Sorry wrong aircraft, it was the Argosy, which could carry a Saracen as wide as two Lightweights side by side.  Unfortunately I can't find the image of the two Series 1 Land Rovers inside the aircraft.

They were driven in not loaded on platforms for air drops.
« Last Edit: September 25, 2013, 10:15:03 PM by Diana Alan »
REMLR 240.
Perentie FFR 50-422, SIII FFR 30-146, SIIA GunBuggy 112-726, Mk3 Inter 170-437, ex-SADF SIIB/SIII Radio Relay,
Army Trailers: No5 x 2, W/S x 2, PT1-1.2, Horndraulic ATR dog trailer.
Civilian: MY85 RRc HiLine 4.6, MY51 ex-RACQ 80", MY91 Defender/Reynolds Boughton 6x6, MY12 D4 SDV6

Offline Diana Alan

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Re: Australian Army Vehicles - Indonesian Confrontation 1963-66
« Reply #9 on: September 26, 2013, 12:47:34 PM »
What is the formation sign on this Mk3?

REMLR 240.
Perentie FFR 50-422, SIII FFR 30-146, SIIA GunBuggy 112-726, Mk3 Inter 170-437, ex-SADF SIIB/SIII Radio Relay,
Army Trailers: No5 x 2, W/S x 2, PT1-1.2, Horndraulic ATR dog trailer.
Civilian: MY85 RRc HiLine 4.6, MY51 ex-RACQ 80", MY91 Defender/Reynolds Boughton 6x6, MY12 D4 SDV6

Tommy

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Re: Australian Army Vehicles - Indonesian Confrontation 1963-66
« Reply #10 on: September 26, 2013, 01:23:00 PM »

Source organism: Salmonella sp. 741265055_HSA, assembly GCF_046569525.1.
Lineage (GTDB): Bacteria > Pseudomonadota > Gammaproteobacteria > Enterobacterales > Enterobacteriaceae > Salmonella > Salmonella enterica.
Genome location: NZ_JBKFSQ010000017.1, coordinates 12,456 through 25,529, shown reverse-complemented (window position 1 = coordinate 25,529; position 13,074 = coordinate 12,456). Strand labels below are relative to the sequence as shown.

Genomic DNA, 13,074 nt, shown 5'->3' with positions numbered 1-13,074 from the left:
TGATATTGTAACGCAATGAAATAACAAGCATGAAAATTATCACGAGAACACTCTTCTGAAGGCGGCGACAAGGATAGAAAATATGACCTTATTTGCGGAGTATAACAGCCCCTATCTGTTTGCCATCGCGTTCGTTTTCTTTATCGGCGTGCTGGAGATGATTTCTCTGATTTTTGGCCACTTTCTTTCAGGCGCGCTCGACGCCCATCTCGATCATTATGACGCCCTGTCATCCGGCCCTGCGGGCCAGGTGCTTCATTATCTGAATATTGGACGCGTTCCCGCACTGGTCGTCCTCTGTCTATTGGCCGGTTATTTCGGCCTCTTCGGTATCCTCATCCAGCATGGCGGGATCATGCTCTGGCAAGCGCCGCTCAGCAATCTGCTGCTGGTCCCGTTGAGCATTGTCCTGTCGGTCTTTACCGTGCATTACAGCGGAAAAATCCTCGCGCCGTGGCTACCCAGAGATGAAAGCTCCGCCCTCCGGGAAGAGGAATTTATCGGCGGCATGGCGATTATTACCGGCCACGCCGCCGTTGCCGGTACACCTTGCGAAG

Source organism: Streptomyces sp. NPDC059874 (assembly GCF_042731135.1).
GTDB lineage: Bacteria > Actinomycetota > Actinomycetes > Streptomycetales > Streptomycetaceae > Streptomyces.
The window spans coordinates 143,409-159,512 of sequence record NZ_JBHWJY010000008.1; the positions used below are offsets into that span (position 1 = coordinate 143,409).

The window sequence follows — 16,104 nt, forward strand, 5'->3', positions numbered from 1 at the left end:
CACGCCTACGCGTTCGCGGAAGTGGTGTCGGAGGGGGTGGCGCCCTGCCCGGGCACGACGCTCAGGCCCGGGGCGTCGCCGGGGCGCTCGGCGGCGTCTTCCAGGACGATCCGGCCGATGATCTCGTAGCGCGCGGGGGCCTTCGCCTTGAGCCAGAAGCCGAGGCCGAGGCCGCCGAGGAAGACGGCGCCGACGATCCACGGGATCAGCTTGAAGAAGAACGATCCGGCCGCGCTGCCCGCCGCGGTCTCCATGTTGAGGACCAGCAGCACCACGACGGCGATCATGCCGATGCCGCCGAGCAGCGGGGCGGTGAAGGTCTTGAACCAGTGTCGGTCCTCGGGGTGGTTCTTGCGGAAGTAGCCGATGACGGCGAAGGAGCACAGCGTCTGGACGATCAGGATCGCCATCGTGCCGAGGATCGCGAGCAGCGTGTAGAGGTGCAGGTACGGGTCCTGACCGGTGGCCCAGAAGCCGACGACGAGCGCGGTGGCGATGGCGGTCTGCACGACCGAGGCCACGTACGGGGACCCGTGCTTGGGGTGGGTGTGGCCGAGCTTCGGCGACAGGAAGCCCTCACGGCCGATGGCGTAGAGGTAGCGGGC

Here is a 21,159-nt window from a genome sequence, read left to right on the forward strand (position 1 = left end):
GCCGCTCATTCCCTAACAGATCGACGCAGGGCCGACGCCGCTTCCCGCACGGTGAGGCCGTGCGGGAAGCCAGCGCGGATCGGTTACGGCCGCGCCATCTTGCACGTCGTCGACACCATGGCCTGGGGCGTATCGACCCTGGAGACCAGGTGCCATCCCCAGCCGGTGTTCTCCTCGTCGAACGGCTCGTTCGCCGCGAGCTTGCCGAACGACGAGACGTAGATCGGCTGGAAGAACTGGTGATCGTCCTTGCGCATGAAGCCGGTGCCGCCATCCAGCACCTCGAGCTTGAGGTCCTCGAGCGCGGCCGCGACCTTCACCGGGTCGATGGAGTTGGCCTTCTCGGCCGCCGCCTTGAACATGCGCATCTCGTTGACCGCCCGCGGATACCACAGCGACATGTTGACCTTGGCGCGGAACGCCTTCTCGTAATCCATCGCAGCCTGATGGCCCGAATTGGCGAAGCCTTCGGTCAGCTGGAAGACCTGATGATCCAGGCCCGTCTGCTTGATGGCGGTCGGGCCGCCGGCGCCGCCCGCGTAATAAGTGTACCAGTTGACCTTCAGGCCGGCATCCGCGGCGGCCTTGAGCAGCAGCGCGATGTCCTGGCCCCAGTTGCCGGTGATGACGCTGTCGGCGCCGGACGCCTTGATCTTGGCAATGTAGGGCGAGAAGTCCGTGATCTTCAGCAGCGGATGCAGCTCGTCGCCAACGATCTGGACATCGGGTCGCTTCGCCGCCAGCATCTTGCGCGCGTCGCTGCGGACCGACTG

Sorry wrong aircraft, it was the Argosy, which could carry a Saracen as wide as two Lightweights side by side.  Unfortunately I can't find the image of the two Series 1 Land Rovers inside the aircraft.

They were driven in not loaded on platforms for air drops.

No problem Diana :). I was searching for some interior dimensions (width) for the Beverley but could not find any. That would have confirmed the 'side by side' theory.

http://www.lrfaq.org/NL.MM_lightweight.html

For those interested, the Blackbury "Beverly" (4 radials/fixed U/C and twin fins) and the Shorts "Belfast" (much like a C-130 - but bigger) were the backbone of the R.A.F. - heavy lift Transport Command. The Armstrong Whitworth "Argosy" (known as the "Fly ing Wheelbarrow") and the Hawker Siddeley "Andover" were in the medium lift category. The "Argosy" was the main reason the Lightweight ended up narrower than the standard Land Rover.

Offline 303Gunner

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Re: Australian Army Vehicles - Indonesian Confrontation 1963-66
« Reply #11 on: September 26, 2013, 02:08:22 PM »
The following list contains ARNs that can be confirmed and those that I am not 100% sure of.

International Mk3 -

170-130
170-138 ?
170-145
170-162 ?
170-169
170-176 ?
170-186
170-184
170-187
170-189 ?

Land Rovers -

108-111
110-881

It would be interesting to view a list of vehicles that made the trip to Malaysia and compare it to my list.
Tommy, are you able to make any ARN's on the No5 trailers? While the Inters and LR may have had one or two deployments in their service lives, it is entirely possible that the trailers in their lives have made 5 or 6 deployments in their time, from Borneo through Vietnam to Timor and A'stan. It would be interesting to see how many have had multiple tours. Like the M113 fleet, they seem to always to have been the ones to go O/S, while the softskin fleet has evolved through the years.

Tommy